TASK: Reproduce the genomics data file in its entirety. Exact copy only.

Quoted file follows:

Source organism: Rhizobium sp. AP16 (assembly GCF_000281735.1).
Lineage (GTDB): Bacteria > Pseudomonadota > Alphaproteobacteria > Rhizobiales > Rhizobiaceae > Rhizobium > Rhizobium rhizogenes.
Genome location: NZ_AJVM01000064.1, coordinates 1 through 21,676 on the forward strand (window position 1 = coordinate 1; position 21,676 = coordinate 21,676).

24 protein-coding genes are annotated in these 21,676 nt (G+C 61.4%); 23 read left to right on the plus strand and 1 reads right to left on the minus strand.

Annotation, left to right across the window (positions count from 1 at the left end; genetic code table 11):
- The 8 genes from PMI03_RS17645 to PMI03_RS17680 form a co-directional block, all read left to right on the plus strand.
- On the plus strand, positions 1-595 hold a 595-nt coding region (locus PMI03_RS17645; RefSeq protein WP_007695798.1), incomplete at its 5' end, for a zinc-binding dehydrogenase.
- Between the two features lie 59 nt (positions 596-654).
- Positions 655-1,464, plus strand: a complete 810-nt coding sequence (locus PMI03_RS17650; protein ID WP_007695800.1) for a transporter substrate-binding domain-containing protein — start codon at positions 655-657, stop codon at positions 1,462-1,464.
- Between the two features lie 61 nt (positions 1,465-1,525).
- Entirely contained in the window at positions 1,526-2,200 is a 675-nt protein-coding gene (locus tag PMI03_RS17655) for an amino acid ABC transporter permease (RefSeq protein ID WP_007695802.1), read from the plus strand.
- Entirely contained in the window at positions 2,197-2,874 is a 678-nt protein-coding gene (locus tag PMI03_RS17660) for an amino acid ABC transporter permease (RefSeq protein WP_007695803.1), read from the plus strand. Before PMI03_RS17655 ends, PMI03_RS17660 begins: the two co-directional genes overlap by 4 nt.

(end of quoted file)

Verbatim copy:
Source organism: Rhizobium sp. AP16 (assembly GCF_000281735.1).
Lineage (GTDB): Bacteria > Pseudomonadota > Alphaproteobacteria > Rhizobiales > Rhizobiaceae > Rhizobium > Rhizobium rhizogenes.
Genome location: NZ_AJVM01000064.1, coordinates 1 through 21,676 on the forward strand (window position 1 = coordinate 1; position 21,676 = coordinate 21,676).

24 protein-coding genes are annotated in these 21,676 nt (G+C 61.4%); 23 read left to right on the plus strand and 1 reads right to left on the minus strand.

Annotation, left to right across the window (positions count from 1 at the left end; genetic code table 11):
- The 8 genes from PMI03_RS17645 to PMI03_RS17680 form a co-directional block, all read left to right on the plus strand.
- On the plus strand, positions 1-595 hold a 595-nt coding region (locus PMI03_RS17645; RefSeq protein WP_007695798.1), incomplete at its 5' end, for a zinc-binding dehydrogenase.
- Between the two features lie 59 nt (positions 596-654).
- Positions 655-1,464, plus strand: a complete 810-nt coding sequence (locus PMI03_RS17650; protein ID WP_007695800.1) for a transporter substrate-binding domain-containing protein — start codon at positions 655-657, stop codon at positions 1,462-1,464.
- Between the two features lie 61 nt (positions 1,465-1,525).
- Entirely contained in the window at positions 1,526-2,200 is a 675-nt protein-coding gene (locus tag PMI03_RS17655) for an amino acid ABC transporter permease (RefSeq protein ID WP_007695802.1), read from the plus strand.
- Entirely contained in the window at positions 2,197-2,874 is a 678-nt protein-coding gene (locus tag PMI03_RS17660) for an amino acid ABC transporter permease (RefSeq protein WP_007695803.1), read from the plus strand. Before PMI03_RS17655 ends, PMI03_RS17660 begins: the two co-directional genes overlap by 4 nt.